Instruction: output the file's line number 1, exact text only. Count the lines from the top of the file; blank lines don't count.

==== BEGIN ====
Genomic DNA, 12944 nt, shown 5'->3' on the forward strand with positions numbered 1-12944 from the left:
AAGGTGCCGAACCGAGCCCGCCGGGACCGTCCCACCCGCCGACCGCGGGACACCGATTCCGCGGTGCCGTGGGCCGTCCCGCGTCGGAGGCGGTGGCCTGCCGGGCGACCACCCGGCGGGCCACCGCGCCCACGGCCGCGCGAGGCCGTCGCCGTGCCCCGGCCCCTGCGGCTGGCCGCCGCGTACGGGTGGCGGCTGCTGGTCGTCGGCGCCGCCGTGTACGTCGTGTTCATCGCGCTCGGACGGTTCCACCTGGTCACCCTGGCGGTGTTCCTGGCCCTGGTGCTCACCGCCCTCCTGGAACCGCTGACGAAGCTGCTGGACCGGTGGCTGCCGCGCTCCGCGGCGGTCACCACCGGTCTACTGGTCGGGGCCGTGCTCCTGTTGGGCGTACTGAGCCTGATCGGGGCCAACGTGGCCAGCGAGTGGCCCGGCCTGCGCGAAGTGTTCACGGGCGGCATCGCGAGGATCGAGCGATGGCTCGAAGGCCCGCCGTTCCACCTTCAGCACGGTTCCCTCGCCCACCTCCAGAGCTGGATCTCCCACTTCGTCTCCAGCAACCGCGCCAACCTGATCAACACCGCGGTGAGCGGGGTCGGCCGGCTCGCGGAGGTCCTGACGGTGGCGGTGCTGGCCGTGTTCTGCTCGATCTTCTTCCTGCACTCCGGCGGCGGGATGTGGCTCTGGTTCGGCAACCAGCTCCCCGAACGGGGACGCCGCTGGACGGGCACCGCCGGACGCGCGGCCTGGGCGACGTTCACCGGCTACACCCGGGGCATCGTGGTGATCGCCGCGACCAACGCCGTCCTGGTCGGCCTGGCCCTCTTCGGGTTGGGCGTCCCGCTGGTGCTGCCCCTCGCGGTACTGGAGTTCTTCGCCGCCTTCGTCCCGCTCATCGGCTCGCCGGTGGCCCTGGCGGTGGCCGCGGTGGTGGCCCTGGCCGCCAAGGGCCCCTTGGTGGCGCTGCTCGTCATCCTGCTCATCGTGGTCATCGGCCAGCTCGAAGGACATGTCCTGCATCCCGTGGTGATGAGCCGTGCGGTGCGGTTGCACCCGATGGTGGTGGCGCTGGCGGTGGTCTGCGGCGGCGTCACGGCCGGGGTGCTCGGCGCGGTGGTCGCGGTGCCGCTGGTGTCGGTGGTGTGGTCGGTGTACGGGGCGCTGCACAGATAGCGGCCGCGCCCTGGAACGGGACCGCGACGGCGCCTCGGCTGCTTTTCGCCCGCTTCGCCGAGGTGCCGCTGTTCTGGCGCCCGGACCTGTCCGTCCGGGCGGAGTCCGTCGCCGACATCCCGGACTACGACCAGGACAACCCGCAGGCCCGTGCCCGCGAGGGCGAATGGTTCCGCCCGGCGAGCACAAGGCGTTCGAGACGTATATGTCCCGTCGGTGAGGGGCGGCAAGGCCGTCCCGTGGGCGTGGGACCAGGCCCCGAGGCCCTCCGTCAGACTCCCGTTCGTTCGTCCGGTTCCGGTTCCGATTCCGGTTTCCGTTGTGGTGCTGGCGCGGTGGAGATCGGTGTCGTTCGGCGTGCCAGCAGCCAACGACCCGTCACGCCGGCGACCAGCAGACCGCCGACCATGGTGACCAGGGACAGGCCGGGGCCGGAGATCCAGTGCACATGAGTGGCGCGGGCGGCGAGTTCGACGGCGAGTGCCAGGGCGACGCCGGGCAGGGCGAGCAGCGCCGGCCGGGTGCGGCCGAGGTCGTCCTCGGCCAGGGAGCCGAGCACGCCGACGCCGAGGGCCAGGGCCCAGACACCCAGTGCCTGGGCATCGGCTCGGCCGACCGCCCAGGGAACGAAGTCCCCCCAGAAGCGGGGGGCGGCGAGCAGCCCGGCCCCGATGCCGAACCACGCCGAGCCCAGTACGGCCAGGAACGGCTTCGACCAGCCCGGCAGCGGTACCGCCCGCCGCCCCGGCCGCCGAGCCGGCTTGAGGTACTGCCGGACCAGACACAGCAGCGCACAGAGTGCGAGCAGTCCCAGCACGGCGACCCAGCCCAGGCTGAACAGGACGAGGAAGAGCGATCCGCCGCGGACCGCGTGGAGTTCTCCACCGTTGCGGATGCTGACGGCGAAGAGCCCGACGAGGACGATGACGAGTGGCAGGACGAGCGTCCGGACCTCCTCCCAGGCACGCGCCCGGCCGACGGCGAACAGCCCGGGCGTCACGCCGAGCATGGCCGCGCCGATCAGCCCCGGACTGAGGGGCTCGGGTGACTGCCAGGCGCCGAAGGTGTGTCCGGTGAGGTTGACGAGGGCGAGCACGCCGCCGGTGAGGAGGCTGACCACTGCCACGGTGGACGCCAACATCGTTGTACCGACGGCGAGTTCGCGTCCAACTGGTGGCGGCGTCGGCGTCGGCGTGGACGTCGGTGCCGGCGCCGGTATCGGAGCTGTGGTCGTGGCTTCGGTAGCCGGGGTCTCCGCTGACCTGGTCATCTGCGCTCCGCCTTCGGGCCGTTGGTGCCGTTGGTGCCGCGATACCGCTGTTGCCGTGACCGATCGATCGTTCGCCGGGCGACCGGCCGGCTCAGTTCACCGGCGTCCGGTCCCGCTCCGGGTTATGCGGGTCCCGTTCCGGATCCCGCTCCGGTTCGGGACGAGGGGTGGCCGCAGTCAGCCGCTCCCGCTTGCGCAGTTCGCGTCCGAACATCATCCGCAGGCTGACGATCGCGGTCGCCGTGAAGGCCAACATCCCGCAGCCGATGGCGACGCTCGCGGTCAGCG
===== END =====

Genomic DNA, 12944 nt, shown 5'->3' on the forward strand with positions numbered 1-12944 from the left: